IN AN EFFORT to keep liability insurance rates from getting out of hand, high diving boards are being removed from most swimming pools. The liability crisis continues to take strange and unpredictable turns, but the removal of the diving boards gives us some idea of how it's likely to proceed in the summer of 1986. We've seen enough to venture this scenario:
Sometime in June a prominent insurance executive comes to the realization that while swimming pools are definitely safer without the high boards, they still aren't as safe as they could be. "They're filled with water," he tells a meeting of the board of directors. "You can drown in that." By early July most pools are drained, and Americans are somewhat reluctantly adopting the new pastime of "dry swimming," which consists of going through the motions of aquatic sport in an empty pool. "How does it feel?" asks a TV reporter kneeling at the side of a dry pool filled with sweaty, irritable children. "It's not so bad," says one boy. "You can do a lot of the same things you could when the pool was filled." By way of demonstration he pushes the head of a smaller boy about a foot under where the water's surface would have been. "Hey, no ducking!" shout 12 of the 65 lifeguards required by insurance regulations.
Meanwhile, a shock wave passes through the food industry as the first malpractice verdict is handed down against a pizza delivery man. "The pizza was cold by the time we got it, which was directly responsible for the termination that very evening of one of the best relationships I'd ever had," says the plaintiff. The jury agrees, awarding her $1.8 million after deliberating only 25 minutes. "Less time," the judge remarks, "than it took to deliver that pizza."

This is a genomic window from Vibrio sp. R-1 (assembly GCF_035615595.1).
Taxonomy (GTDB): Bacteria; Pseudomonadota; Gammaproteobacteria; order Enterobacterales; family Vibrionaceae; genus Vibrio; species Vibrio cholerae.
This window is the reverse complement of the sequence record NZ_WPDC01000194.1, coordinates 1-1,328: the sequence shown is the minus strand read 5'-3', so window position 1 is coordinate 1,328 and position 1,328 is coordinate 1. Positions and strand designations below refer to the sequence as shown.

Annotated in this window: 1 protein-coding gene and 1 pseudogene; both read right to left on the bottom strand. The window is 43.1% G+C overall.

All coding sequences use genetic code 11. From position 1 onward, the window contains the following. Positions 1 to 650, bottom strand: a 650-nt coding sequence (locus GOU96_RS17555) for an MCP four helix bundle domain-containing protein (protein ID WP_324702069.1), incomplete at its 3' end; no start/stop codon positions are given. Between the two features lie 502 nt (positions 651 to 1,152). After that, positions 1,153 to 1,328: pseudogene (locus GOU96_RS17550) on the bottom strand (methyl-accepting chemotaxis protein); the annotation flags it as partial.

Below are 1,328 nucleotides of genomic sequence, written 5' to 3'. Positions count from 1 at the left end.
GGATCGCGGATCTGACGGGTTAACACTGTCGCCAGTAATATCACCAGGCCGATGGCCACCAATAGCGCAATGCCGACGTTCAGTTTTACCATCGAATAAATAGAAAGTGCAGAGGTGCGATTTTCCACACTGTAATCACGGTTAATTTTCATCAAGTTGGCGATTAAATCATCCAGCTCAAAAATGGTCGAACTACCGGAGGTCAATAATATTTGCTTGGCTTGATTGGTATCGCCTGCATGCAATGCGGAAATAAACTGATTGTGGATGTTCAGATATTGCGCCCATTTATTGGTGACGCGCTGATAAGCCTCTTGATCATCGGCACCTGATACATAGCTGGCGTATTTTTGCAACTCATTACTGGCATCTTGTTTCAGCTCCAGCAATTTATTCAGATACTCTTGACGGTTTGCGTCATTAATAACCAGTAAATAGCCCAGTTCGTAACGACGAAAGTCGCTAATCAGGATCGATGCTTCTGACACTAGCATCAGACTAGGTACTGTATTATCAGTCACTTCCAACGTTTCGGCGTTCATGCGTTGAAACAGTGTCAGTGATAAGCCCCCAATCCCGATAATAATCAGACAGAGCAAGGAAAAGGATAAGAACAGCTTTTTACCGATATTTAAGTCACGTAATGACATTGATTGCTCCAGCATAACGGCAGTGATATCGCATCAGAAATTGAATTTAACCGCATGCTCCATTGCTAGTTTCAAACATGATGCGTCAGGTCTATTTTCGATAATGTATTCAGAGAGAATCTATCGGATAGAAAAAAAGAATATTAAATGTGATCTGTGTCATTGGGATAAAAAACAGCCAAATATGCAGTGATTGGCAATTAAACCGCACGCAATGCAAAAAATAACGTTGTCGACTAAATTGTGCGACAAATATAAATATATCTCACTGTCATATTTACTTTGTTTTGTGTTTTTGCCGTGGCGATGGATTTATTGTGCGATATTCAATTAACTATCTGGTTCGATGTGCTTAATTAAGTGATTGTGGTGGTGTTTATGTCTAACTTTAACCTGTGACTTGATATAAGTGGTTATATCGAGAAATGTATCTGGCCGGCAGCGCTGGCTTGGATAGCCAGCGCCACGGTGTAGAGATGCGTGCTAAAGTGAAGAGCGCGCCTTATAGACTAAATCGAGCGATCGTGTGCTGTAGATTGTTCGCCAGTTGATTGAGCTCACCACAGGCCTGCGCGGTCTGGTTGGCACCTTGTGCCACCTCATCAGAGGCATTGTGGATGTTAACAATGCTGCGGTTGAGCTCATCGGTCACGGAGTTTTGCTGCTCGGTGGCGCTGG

Soon all pizza and Chinese places have stopped delivering. Then restaurants begin to find it difficult to get insurance unless a waiter stands at the table and cuts the diner's meat into little pieces for him. Supermarkets become increasingly wary of the potential for litigation in their products and tend more and more to carry only pureed foods in tamper-proof containers.
Most large gatherings in America are banned because of the high cost of insurance, and television programs become increasingly bland and inoffensive lest they be accused of stimulating someone out of his TV-room torpor and into a litigable action. Bored and homebound in their own land, afraid to travel abroad because of terrorism, Americans find that their only outlet in the summer of '86 is a night at the ballpark, the national game having been inexplicably spared the ravages of the liability crisis. Then a delegation from the insurance industry visits the commissioner of baseball.
"You're setting yourself up for real trouble playing the national anthem before every game," says one of the insurance men. "The stuff about 'the land of the free' is kind of an incitement, but the real problem is the part about the 'home of the brave.' Somebody's going to walk out of the stadium all puffed up with that business and pick a fight in a bar with the first guy he thinks is questioning his bravery. He gets beat up and then comes back and sues you for $50 million."
"So what do we do to keep from getting our rates boosted?" asks the commissioner.
"Simple enough. Just change it to 'the land of the not-responsible-for-theft-damage-or-injury and the home of the very prudent.' "